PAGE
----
For special agents and security engineering officer applicants, they must have the college degree in hand by the time they apply,” said Supervisory Special Agent Kala Bokelman, DSS recruitment unit. “That means if you are graduating on February 1, but the position closes on January 31, you do not meet the basic requirements, and your application will not be considered.”

Start early

The Foreign Service Specialist selection and hiring process includes an oral interview, a written test, and security clearance. The path begins with an application, followed by the selection process, and then assignment to an orientation course that marks the beginning of a career with the DSS.

It takes anywhere from a year to eighteen months to complete the hiring process. The time is dependent on the individual and the career slot. For example, security clearances may take less time for younger candidates.

Active-duty personnel can begin early by planning and studying to take the Foreign Service Exam before they separate. Be advised, it’s not easy, and almost no one passes the first time. A career at DSS requires tenacity to get on board. It also requires a plan for the interim period before employment begins. The selection process is complex to some, but it’s laid out clearly in in seven steps.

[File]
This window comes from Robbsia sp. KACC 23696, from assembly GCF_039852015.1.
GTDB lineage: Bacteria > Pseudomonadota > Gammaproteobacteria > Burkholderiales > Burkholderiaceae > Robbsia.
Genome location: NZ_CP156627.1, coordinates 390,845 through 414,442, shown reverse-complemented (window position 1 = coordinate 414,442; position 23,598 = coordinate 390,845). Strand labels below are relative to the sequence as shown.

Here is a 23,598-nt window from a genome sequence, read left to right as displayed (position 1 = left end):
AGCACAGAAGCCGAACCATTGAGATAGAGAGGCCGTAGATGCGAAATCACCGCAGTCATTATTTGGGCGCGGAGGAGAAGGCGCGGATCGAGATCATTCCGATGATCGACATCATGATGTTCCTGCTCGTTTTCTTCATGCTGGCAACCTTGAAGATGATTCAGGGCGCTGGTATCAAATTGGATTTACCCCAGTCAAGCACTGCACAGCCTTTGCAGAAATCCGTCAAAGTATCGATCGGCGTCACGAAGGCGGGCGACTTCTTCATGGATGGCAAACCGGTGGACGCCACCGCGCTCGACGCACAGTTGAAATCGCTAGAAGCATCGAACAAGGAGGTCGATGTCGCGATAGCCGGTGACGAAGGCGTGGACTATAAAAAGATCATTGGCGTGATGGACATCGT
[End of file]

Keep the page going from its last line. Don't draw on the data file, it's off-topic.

The DSS also places a strong emphasis on what they refer to as the 12 dimensions, the criteria for all Foreign Service Specialist candidates.

Language skills are considered a bonus, but no particular language familiarity is required. Like the military, the DSS administers language proficiency tests and Specialists required to speak a specific language or dialect attend the Foreign Service Institute for a year of school in Arlington, Virginia.

Age requirements and veteran’s waivers

The age limit for special agent recruits is 37. However, older eligible veterans can still apply as long as they are able to pass the physical test and maintained the applicable security clearances.

“Eligible military veterans can apply up to the age of 60 years old,” said Bokleman. “That’s the cap for anyone entering the Foreign Service.”

All those seeking a career as a DSS special agent must first serve 2 years in a US field office before bidding on an overseas diplomatic post. However, Bokelman says DSS special agents can still be assigned temporary overseas assignments during their first two years, such as supporting security at the Olympics or working a protective detail for a senior State Department official

“The special agent vacancy is open now for one week only,” said Bokelman. “We hope to open up this vacancy again toward the end of 2022. Within a couple of years, you could be living and working in London, Rio de Janeiro, Pretoria, Istanbul, Prague.”

Current available positions include Diplomatic Security Foreign Service special agent, security engineer officer, and security technical specialists.



Original source

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About the Author

Tony Beasley
Tony Beasley writes for the Local News, US and the World Section of ANH.